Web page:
The Historical Ecology of Global Climate Change
Brief summary of Historical Ecology a Multidimensional Ecological Orientation
In: Cultural Knowledge and Changing Landscapes. Chapter 1, Carole Crumley
Santa Fe: School of American research, 1996
The assumption that "culture has triumphed over nature," is mistaken, and characterizes an outdated nature-culture dualism. While in Anthropological human evolution textbooks the first part of the story is couched in evolutionary and environmental terms, the second part denies the environment a meaningful role in human history. Instead values, beliefs and issues, history, and culture constitute the key elements of the explanatory framework. This also reflected in the disciplinary separation of archeologist/physical anthropologists versus sociocultural anthropologists: neither acknowledges their mutual reliance.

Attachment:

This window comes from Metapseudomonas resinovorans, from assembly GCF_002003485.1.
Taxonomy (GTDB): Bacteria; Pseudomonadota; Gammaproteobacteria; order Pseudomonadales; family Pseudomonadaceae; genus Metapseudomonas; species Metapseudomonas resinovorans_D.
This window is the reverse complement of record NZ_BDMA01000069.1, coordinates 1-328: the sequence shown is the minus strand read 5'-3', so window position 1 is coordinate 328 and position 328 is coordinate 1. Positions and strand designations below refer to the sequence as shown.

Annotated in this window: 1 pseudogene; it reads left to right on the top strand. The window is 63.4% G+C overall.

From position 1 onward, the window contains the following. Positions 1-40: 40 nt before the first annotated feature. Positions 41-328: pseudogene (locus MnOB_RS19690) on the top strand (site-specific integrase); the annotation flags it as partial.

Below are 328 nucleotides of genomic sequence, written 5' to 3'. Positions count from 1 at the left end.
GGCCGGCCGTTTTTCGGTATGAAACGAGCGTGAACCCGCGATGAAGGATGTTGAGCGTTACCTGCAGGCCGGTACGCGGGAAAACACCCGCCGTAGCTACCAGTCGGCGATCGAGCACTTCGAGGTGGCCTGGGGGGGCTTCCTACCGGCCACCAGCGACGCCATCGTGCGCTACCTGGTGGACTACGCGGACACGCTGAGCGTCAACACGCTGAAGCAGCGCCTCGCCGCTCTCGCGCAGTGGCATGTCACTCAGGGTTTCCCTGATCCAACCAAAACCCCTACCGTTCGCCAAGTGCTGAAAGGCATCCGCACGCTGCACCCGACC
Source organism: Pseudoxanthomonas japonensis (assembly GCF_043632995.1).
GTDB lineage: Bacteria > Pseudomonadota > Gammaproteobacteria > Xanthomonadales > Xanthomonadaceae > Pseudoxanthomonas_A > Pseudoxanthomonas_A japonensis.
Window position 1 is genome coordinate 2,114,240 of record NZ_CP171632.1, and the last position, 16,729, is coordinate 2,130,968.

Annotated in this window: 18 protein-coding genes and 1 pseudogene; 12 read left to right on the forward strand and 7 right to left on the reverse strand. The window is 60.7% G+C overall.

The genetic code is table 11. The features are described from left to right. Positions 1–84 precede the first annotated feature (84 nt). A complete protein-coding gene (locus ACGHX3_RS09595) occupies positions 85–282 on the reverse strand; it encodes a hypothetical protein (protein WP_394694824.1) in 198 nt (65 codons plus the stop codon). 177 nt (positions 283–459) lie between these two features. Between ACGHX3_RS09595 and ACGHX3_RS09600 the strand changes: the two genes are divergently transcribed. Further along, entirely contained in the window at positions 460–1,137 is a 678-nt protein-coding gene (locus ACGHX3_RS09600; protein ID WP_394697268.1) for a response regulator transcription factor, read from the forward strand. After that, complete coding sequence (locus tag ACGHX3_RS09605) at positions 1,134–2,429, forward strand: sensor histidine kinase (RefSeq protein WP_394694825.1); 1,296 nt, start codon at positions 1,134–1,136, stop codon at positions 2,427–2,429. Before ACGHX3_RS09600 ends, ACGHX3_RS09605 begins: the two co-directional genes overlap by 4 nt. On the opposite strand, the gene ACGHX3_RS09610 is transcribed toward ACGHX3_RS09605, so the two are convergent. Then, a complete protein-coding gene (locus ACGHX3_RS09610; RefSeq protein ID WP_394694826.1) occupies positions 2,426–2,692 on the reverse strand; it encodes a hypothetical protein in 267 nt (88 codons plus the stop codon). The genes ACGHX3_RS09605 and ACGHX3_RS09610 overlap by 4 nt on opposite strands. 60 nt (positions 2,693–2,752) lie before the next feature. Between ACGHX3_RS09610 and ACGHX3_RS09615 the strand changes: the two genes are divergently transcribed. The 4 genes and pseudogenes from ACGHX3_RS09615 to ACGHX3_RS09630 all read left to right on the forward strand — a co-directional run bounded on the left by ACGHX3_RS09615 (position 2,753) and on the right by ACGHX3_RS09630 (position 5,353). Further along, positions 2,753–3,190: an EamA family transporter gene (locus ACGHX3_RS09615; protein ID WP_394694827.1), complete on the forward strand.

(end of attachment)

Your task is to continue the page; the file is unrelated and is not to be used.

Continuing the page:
Few efforts have been made that incorporate information about how humans have altered the environment or about how environmental change revised human activity. Examples of such changes are subsistence strategies, demographical patterns, and perceptions. To achieve this, there exists a need to develop a multidisciplinary framework. Multidisciplinarity in science is, and has been difficult to establish (Snow). Anthropology plays an important role in the development of such an framework. Its current perspective is integrative and comparative; inclusive of temporal, spatial and cultural dimensions; and dynamic. It motivates an historical focus on the dynamics of change.